Heber City's youth are employed largely in the surrounding golf courses, restaurants, and specialty shops in Heber City and the surrounding area. Local contractors and farmers are also a major source of employment for the youth. The adult population work mostly in Park City, Salt Lake City, Provo and Orem. Skiing and Snowboarding is very popular among Heber City's youth, and many people go to Park City mountain resort, Canyons, or Deer Valley, all of which are in Park City. Farming and ranching is a large force in the economy, but this has diminished slightly. The largest local employer is the Wasatch County School District.
As of the census of 2010, there were 11,362 people and 3,637 households residing in the city. The population density was 2,113.5 people per square mile (816/km2). There were 3,637 housing units at an average density of 710.5 per square mile (274.3/km2). The racial makeup of the city was 87.7% White, 0.4% African American, 0.8% Native American, 1.1% Asian, 0.1% Pacific Islander. Hispanic or Latino of any race were 18.4% of the population.
There were 3,362 households out of which 50.2% had children under the age of 18 living with them, 66% were married couples living together, 9.4% had a female householder with no husband present, and 20.6% were non-families. Of all households 15.9% were made up of individuals and 6.4% had someone living alone who was 65 years of age or older. The average household size was 3.35 and the average family size was 3.78. The median age was 28.5 years.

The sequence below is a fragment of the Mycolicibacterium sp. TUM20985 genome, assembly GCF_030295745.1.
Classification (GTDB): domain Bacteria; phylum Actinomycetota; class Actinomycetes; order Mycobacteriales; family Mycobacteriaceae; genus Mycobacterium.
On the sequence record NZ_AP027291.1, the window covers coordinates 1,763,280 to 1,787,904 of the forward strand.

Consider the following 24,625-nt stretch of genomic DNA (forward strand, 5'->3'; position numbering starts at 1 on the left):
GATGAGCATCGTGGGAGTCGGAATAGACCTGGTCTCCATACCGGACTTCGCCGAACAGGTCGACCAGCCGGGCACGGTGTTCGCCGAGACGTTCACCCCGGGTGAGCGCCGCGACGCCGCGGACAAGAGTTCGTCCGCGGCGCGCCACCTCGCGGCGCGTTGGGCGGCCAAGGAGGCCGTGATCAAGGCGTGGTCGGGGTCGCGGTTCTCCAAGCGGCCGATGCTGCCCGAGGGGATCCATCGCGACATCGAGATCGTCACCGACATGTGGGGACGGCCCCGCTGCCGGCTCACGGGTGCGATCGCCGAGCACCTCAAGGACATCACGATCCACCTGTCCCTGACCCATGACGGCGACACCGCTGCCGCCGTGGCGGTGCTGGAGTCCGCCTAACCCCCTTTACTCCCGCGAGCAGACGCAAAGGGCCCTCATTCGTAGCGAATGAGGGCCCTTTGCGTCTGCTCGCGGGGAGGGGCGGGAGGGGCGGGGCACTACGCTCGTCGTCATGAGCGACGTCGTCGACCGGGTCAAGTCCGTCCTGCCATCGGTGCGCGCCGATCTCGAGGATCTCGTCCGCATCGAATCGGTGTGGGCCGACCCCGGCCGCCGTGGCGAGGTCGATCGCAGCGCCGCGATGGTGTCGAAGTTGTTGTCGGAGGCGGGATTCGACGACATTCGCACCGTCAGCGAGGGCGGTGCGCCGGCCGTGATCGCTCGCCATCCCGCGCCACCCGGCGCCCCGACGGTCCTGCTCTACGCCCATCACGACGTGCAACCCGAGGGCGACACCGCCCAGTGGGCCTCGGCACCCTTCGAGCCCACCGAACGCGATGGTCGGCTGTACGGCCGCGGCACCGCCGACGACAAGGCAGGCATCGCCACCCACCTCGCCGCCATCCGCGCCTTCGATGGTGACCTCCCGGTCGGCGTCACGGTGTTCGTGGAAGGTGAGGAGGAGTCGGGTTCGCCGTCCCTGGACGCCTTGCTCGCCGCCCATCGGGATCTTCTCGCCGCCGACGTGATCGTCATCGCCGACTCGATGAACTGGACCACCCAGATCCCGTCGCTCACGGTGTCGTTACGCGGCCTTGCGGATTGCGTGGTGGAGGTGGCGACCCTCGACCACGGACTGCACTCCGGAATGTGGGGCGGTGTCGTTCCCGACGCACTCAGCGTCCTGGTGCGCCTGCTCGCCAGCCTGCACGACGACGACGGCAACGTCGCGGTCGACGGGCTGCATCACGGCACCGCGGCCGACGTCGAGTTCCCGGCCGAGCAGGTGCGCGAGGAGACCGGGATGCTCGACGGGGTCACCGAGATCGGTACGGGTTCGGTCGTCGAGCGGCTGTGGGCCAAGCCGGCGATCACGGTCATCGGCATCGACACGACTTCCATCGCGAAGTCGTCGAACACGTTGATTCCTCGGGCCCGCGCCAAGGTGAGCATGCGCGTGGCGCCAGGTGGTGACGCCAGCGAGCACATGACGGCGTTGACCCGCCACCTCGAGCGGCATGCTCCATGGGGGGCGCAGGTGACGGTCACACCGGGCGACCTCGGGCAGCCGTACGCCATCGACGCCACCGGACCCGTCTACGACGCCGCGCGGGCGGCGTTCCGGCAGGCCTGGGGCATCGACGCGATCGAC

The median income for a household in the city was $45,394, and the median income for a family was $47,481. Males had a median income of $33,816 versus $21,524 for females. The per capita income for the city was $17,358. About 4.8% of families and 6.1% of the population were below the poverty line, including 6.7% of those under age 18 and 1.9% of those age 65 or older.
U.S. Route 40 and U.S. Route 189 both cross the city. Interstate 80 is located approximately eighteen miles north of the city and can be accessed via Highway 40 while Interstate 15 can be accessed via Highway 189 through Provo Canyon and is approximately twenty-five miles away. A typical drive to downtown Salt Lake City is 45 to 60 minutes.
Heber City was connected to Provo by a 32-mile-long (51 km) railroad line. The line, completed in 1899, was used by Denver & Rio Grande Western until 1967. Today, a portion of the line is used by the famous Heber Valley Railroad, a heritage railroad open to the public.
The Heber City Municipal Airport, or Russ McDonald Field, FAA identifier HCR, is located two miles south of the city, near the junction of U.S. Route 40 and U.S. Route 189, and is capable of handling aircraft up to large corporate jet, including Gulfstreams and Global Express. Approximately 85 aircraft are based at the airport. The airport is served by a GPS instrument approach procedure, allowing aircraft to arrive at the airport in adverse weather. During the winter ski season, and particularly the Sundance Film Festival, the airport is crowded with corporate jets as it is the closest airport to Park City. The airport is also home to the Heber Valley Airshow, held each summer. The nearest airport with commercial airline service is Salt Lake City International Airport.